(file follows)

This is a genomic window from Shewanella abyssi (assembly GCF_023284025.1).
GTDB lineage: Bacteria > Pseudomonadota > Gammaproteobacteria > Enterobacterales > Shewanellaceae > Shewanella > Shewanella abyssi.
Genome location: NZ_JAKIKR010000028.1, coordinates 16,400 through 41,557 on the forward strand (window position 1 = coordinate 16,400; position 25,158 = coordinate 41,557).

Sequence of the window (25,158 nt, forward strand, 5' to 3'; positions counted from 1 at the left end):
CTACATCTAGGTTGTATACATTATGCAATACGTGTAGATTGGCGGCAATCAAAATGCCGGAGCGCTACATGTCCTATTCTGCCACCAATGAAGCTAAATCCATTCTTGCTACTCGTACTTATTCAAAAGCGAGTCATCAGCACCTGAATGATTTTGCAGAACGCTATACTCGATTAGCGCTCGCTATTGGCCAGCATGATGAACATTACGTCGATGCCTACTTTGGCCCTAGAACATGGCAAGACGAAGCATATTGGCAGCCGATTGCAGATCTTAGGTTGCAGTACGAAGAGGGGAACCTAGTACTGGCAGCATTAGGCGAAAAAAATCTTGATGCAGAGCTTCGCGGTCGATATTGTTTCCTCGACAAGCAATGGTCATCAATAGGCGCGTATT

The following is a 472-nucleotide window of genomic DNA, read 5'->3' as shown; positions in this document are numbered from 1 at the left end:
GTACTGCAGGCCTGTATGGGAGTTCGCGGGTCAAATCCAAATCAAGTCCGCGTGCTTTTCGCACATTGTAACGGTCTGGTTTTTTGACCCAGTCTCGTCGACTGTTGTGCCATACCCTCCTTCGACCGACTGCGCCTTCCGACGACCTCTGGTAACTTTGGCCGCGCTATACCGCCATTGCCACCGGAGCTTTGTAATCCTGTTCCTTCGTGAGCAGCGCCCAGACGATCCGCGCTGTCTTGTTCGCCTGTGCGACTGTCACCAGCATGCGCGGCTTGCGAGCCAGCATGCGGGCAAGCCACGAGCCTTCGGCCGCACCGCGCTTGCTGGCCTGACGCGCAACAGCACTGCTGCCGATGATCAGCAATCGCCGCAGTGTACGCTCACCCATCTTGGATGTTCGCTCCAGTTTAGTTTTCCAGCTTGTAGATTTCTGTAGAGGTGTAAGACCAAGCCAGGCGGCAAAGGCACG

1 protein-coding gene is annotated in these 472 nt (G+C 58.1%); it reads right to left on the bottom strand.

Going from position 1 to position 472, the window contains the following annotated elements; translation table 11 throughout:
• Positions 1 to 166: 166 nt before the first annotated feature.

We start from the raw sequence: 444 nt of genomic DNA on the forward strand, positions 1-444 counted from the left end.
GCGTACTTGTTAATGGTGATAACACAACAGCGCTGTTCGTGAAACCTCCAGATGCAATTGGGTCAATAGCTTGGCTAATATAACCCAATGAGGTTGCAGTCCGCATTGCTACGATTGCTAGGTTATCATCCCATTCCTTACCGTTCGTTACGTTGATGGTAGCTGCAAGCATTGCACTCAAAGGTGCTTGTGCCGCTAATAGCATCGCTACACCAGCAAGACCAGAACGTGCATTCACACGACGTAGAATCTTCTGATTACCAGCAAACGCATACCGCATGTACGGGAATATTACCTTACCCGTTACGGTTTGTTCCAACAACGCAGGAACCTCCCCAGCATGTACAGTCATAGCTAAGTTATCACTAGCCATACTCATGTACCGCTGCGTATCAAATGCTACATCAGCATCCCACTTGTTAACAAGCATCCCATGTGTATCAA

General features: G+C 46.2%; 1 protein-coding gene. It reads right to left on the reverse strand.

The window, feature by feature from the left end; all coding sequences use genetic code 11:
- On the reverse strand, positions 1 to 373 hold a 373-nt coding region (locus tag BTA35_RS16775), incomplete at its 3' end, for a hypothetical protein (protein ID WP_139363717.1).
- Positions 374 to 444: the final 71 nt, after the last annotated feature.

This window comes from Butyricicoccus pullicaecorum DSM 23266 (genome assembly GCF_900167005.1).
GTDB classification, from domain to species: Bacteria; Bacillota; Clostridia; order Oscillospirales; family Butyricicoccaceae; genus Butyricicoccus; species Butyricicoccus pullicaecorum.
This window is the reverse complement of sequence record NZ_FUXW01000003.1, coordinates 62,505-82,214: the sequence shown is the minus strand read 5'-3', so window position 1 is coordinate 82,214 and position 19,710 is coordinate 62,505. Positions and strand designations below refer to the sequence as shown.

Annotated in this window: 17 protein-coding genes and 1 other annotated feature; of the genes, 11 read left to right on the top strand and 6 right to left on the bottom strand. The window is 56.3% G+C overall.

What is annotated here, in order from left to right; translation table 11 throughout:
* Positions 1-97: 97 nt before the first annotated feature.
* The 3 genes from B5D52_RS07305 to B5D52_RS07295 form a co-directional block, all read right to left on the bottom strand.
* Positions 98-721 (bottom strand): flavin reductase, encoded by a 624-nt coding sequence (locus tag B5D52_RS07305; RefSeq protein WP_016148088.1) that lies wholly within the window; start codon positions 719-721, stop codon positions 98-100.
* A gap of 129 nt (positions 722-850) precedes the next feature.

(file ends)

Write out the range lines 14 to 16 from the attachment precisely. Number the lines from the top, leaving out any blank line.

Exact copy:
The window, feature by feature from the left end; all coding sequences use genetic code 11:
- On the reverse strand, positions 1 to 373 hold a 373-nt coding region (locus tag BTA35_RS16775), incomplete at its 3' end, for a hypothetical protein (protein ID WP_139363717.1).
- Positions 374 to 444: the final 71 nt, after the last annotated feature.